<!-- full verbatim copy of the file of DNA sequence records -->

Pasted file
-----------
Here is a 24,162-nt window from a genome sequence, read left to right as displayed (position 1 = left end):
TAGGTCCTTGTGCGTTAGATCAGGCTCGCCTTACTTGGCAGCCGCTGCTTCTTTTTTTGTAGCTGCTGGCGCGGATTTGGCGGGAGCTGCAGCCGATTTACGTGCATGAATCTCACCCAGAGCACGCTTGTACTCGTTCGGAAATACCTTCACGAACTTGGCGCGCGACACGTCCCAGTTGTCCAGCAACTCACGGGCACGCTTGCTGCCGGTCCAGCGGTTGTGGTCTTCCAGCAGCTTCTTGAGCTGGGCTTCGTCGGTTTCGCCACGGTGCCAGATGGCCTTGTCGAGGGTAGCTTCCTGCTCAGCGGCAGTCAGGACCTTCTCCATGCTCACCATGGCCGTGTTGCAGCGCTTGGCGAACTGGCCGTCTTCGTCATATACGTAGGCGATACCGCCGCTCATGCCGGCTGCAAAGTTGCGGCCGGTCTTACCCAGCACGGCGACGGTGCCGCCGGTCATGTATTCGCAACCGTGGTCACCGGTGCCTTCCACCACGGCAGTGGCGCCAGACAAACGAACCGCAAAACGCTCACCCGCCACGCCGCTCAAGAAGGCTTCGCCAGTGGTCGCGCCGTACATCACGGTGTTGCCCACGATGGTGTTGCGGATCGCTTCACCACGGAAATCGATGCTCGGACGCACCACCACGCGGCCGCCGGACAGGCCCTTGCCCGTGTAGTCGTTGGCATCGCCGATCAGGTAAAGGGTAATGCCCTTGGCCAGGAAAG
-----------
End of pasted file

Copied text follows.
Here is a 24,162-nt window from a genome sequence, read left to right as displayed (position 1 = left end):
TAGGTCCTTGTGCGTTAGATCAGGCTCGCCTTACTTGGCAGCCGCTGCTTCTTTTTTTGTAGCTGCTGGCGCGGATTTGGCGGGAGCTGCAGCCGATTTACGTGCATGAATCTCACCCAGAGCACGCTTGTACTCGTTCGGAAATACCTTCACGAACTTGGCGCGCGACACGTCCCAGTTGTCCAGCAACTCACGGGCACGCTTGCTGCCGGTCCAGCGGTTGTGGTCTTCCAGCAGCTTCTTGAGCTGGGCTTCGTCGGTTTCGCCACGGTGCCAGATGGCCTTGTCGAGGGTAGCTTCCTGCTCAGCGGCAGTCAGGACCTTCTCCATGCTCACCATGGCCGTGTTGCAGCGCTTGGCGAACTGGCCGTCTTCGTCATATACGTAGGCGATACCGCCGCTCATGCCGGCTGCAAAGTTGCGGCCGGTCTTACCCAGCACGGCGACGGTGCCGCCGGTCATGTATTCGCAACCGTGGTCACCGGTGCCTTCCACCACGGCAGTGGCGCCAGACAAACGAACCGCAAAACGCTCACCCGCCACGCCGCTCAAGAAGGCTTCGCCAGTGGTCGCGCCGTACATCACGGTGTTGCCCACGATGGTGTTGCGGATCGCTTCACCACGGAAATCGATGCTCGGACGCACCACCACGCGGCCGCCGGACAGGCCCTTGCCCGTGTAGTCGTTGGCATCGCCGATCAGGTAAAGGGTAATGCCCTTGGCCAGGAAAG